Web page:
Player versus player aspects are confined to competition over dice and market cards, but in many respects the only challenge that really reliably exists in Roll Player is that set by other players around the table. You’re almost always in a position where you can score well, but winning depends on scoring better than everyone else. That gives a little bit of psychological cover – you’ll score strongly except in circumstances of especially poor performance or rotten luck.
That permissive design though also makes available a range of options for players to bully each other. In Sagrada, ‘hate drafting’ is a ridiculous thing to do because you almost always do as much damage to yourself as you do to anyone else. In Roll Player you can take a die that someone else really wants knowing that you can flip it, move it, reroll it and more as time goes by. Since the order in which people get access to the market depends on which die they take from the initiative track, this can be a double punch – take a ‘bad’ die that someone else needs to meet a character goal, and use your early mover advantage to buy a card that denies them a set they’re building. A whole table can do this, imperfectly, and repair the damage they do to themselves with stat and skill powers. As usual though, it’s not easy to design around people that absolutely want to undermine the fun of another person.
Overall, we’ll recommend Roll Player in this category.
There is, of course, a lot of dice rolling Roll Player. Dice to be rolled are drawn from a bag so as to obscure their combination of colours, and then they’re arranged in order along an initiative track. They’re then selected and slotted into a player board, and occasionally moved around and rotated in that board. The good news is that all of this is possible to do with another player performing the physical interactions – the vast majority of the game is in dice placement rather than dice rolling. As I often remark though, the physicality of an experience is part of what makes it enjoyable and the rolling and socketing of dice is enjoyably tactile. If playing with support of another player, that would be lost. It’s not a major issue, but one to bear in mind.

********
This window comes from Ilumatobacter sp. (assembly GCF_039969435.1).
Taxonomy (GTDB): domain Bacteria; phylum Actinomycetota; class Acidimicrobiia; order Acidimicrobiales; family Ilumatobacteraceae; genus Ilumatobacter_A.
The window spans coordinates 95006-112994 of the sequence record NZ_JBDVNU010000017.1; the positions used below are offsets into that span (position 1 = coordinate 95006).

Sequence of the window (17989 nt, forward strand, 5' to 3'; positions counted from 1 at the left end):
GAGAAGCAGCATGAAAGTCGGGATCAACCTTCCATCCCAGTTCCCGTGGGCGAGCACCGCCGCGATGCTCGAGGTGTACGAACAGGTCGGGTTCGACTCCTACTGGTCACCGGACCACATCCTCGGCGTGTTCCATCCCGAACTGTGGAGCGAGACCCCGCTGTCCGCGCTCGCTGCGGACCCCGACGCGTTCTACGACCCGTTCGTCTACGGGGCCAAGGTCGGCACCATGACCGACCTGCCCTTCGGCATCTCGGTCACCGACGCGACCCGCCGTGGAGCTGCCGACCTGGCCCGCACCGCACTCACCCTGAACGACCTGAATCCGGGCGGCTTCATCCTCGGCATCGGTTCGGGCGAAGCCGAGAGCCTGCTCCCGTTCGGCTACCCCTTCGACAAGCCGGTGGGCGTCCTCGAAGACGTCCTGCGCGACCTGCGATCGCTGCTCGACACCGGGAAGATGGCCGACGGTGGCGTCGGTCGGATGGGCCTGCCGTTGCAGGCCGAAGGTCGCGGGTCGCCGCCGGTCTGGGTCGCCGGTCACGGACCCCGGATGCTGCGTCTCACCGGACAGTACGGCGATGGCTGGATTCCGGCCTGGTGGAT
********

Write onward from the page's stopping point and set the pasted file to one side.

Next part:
The better news is that the boards are thick and the sockets hold the dice securely. Backstory, class and alignment cards are only placed atop the board rather than being placed more securely but only the alignment card carries any game state information. The rest are scoring goals. They can all be stored safely off to the side if moving the board between players is going to be necessary. I love socketed boards for this kind of thing.
If a player cannot withdraw dice from the bag, then there’s a small issue of trust – you’d need to be willing to believe your agent in that respect is not able to see the dice colours that are being selected. It would certainly be possible for someone to draw from the bag and make sure valued colours are part of what they select. As long as you’re confident people won’t be peeking, it shouldn’t be an issue.
The game is fully playable with verbalisation, since the rows are all named based on stat, and dice can be identified by column. ‘Replace my second strength die with my third charisma die’, or ‘reroll the second wisdom die’. ‘Move my alignment one point towards law’, and so on.
We’ll recommend Roll Player in this category.
The player boards in Roll Player are double sided, letting you pick male or female characters. For something like this when you’re engaging in a gamified character creation process that’s really important and I’m delighted to see it. I’m less delighted by the cover art which shows two men and one masked figure of indeterminate gender. The manual uses gender neutral language throughout.
Cards in the game have a range of artistic themes, ranging from representational to ornamental. A blend of genders is shown in the cards but it skews heavily towards men. And, as is usually the case, it skews equally heavily towards white men. A better blend would have been good.